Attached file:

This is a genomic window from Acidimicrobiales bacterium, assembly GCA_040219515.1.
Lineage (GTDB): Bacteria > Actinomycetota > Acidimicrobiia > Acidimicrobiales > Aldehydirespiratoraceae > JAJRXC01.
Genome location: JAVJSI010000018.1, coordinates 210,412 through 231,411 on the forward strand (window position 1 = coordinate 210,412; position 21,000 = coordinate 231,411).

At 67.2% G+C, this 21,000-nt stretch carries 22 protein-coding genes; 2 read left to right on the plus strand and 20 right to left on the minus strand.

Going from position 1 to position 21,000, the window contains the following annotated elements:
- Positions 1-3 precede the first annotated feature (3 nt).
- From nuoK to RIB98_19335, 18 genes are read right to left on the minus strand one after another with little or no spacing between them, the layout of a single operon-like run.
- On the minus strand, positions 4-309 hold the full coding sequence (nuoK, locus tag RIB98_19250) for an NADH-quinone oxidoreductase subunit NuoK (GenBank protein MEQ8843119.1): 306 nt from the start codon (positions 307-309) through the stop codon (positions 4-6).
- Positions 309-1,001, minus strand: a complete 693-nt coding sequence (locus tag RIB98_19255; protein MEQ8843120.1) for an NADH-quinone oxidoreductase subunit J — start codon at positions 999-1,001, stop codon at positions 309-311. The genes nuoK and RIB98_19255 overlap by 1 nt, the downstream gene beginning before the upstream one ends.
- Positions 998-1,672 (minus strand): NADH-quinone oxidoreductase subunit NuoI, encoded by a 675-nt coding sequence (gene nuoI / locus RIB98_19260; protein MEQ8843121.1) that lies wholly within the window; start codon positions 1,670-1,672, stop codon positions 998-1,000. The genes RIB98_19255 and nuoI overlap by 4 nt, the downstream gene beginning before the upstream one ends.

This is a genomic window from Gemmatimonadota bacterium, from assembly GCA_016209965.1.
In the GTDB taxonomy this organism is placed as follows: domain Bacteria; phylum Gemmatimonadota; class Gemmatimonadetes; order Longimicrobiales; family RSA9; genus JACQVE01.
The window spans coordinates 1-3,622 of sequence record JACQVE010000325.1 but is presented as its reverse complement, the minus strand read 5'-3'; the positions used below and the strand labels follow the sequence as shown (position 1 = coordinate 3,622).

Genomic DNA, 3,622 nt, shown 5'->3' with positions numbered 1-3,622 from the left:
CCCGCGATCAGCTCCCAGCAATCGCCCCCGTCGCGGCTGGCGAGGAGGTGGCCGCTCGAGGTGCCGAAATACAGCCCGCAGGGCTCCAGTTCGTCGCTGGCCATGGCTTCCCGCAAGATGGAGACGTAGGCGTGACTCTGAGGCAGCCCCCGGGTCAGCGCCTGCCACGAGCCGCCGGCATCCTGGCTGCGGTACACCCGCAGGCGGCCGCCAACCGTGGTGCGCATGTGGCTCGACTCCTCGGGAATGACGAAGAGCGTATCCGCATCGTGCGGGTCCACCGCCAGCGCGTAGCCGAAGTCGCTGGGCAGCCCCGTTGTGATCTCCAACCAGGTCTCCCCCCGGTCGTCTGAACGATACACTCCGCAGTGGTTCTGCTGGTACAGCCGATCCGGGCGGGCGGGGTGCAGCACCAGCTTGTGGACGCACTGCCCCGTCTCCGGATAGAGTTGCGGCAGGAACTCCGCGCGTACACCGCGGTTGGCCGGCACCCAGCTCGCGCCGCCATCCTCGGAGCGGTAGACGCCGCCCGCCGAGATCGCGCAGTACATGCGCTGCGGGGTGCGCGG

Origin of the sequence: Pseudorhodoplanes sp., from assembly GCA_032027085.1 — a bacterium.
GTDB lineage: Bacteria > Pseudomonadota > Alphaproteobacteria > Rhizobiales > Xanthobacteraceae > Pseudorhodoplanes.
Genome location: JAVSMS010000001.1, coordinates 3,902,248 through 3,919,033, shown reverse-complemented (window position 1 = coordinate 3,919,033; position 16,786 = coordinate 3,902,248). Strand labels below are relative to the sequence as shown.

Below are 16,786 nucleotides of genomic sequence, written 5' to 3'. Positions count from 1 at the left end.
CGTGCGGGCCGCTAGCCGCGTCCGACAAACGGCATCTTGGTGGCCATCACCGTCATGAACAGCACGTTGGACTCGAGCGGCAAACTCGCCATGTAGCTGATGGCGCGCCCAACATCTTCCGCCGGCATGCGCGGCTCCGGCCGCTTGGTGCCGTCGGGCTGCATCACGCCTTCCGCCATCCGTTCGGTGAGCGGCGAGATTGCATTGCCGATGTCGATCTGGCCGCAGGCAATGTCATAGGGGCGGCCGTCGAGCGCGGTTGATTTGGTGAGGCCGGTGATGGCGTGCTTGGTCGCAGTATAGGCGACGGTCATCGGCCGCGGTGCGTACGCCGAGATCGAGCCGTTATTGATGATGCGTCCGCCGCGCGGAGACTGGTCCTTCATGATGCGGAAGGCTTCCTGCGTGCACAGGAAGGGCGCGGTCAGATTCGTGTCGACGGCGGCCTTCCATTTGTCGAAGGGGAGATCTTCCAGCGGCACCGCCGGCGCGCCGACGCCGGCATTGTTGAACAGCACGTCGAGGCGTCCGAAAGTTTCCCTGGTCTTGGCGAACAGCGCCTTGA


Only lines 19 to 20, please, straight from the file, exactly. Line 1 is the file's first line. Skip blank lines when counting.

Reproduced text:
Below are 16,786 nucleotides of genomic sequence, written 5' to 3'. Positions count from 1 at the left end.
CGTGCGGGCCGCTAGCCGCGTCCGACAAACGGCATCTTGGTGGCCATCACCGTCATGAACAGCACGTTGGACTCGAGCGGCAAACTCGCCATGTAGCTGATGGCGCGCCCAACATCTTCCGCCGGCATGCGCGGCTCCGGCCGCTTGGTGCCGTCGGGCTGCATCACGCCTTCCGCCATCCGTTCGGTGAGCGGCGAGATTGCATTGCCGATGTCGATCTGGCCGCAGGCAATGTCATAGGGGCGGCCGTCGAGCGCGGTTGATTTGGTGAGGCCGGTGATGGCGTGCTTGGTCGCAGTATAGGCGACGGTCATCGGCCGCGGTGCGTACGCCGAGATCGAGCCGTTATTGATGATGCGTCCGCCGCGCGGAGACTGGTCCTTCATGATGCGGAAGGCTTCCTGCGTGCACAGGAAGGGCGCGGTCAGATTCGTGTCGACGGCGGCCTTCCATTTGTCGAAGGGGAGATCTTCCAGCGGCACCGCCGGCGCGCCGACGCCGGCATTGTTGAACAGCACGTCGAGGCGTCCGAAAGTTTCCCTGGTCTTGGCGAACAGCGCCTTGA